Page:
- You (skills, knowledge and strength capability) cycle a bike (transport capability) to move to another place.
- A teacher (teaching capability) teaches a student (learning capability) to speak Mandarin Chinese.
Let’s note that resources have no value in isolation. When doing nothing, they are not contributing to making any progress. Resources have only potential to help make progress (from which value emerges). And we release that potential through integration with other resources.
Back to our simple example above. When not being integrated, the carpenter, teacher, hammer, nail, bicycle and you are making no progress; and so not creating value.
Our foundation of service-dominant logic tells us that all social and economic actors are resource integrators.
All social and economic actors are resource integrators#9
Which in practice for the progress economy means progress seekers and progress helpers (who we’ll meet when looking at progress propositions.
resource: a carrier of capability that can be integrated in one or more progress-making activities.
We differentiate resources into two types – operant and operand – depending on how they are involved in making progress.
And different combinations of resources can be integrated, although one of the resources needs to be operant. By definition, 2 operand resources cannot integrate with each other (without an operant resource acting upon them).
In the examples above, you, the carpenter, the teacher and the student are operant resources, whilst the hammer, nails and bicycle are operand resources.
Deciding to attempt Progress
Seekers, consciously or unconsciously, go through a decision process when initiating and continuing their progress attempts. Here’s how we visualise that:
This may look familiar if you’ve studied innovation before. It shares similarities in structure with Rogers’ innovation adoption decision described in his book “Diffusion of Innovations“.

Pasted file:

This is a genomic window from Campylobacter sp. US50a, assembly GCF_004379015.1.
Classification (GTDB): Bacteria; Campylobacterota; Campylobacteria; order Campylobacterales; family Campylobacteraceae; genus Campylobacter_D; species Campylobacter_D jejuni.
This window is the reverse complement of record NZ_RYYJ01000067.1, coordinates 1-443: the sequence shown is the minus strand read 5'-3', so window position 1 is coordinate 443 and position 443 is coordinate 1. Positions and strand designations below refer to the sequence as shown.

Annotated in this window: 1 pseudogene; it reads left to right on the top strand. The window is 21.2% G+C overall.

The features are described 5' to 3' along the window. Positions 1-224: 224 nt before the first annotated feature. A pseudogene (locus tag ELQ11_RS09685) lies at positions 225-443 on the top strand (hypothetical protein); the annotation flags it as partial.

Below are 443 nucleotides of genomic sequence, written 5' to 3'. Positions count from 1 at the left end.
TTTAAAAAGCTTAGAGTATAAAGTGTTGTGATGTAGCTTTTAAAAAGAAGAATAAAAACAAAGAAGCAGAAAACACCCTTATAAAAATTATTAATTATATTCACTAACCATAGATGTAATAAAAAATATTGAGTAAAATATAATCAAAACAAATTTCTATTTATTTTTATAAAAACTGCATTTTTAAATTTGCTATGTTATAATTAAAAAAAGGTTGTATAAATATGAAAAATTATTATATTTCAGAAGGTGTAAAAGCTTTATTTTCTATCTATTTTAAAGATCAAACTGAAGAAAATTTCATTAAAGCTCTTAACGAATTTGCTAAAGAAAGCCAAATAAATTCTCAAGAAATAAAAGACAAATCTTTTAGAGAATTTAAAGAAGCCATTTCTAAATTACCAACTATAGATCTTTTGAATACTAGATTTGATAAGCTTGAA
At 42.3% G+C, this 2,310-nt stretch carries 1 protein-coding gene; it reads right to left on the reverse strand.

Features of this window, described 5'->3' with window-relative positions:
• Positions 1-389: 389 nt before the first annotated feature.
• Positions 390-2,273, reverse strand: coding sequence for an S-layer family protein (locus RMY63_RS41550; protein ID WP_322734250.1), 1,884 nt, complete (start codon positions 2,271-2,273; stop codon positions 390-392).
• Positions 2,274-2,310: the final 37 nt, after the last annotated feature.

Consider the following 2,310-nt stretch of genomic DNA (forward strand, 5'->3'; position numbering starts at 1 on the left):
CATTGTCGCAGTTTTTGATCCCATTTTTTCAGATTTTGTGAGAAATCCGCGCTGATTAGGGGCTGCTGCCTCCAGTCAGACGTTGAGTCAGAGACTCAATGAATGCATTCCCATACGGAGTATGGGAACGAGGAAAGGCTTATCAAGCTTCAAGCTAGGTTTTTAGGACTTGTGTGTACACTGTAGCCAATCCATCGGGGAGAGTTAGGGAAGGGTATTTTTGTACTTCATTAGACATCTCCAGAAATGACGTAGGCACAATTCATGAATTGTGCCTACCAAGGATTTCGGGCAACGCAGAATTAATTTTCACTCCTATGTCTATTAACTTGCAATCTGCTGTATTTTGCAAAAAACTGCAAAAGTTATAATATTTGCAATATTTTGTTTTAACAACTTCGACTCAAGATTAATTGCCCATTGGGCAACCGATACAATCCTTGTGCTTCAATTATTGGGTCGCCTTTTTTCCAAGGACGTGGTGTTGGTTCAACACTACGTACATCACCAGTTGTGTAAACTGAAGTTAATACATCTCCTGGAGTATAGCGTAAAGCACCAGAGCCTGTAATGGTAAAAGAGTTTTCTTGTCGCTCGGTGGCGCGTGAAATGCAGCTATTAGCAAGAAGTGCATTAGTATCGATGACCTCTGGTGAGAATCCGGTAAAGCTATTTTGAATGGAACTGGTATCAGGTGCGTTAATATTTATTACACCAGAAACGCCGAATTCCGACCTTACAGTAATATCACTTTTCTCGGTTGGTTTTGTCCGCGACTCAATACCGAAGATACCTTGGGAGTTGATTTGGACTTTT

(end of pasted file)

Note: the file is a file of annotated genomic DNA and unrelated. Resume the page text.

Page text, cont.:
And this is no accident. Each progress attempt is akin to adopting an innovation.
A seeker first needs to decide to start the attempt. Then they continuously evaluate if they will continue or abandon their attempt as they progress over time. Where the natural points for making continuation decisions are the end of each progress-making activity.
Seekers may choose to abandon their attempts (referred to as discontinuance in Rogers’ terminology). Discontinuance can occur due to a disenchantment when the above factors are not met, or it can be a replacement discontinuance if the seeker discovers a better way to make progress. Lastly, a phenomenological discontinuance, not part of Rogers’ thinking, happens when the seeker stops simply because they feel like stopping.
What is a successful attempt?
It’s quite interesting to ask the question “what is a successful attempt?”
Ideally, seekers aim to reach their progress sought (their more desired state) since that represents maximum value for them. So the simple answer is that success means reaching progress sought.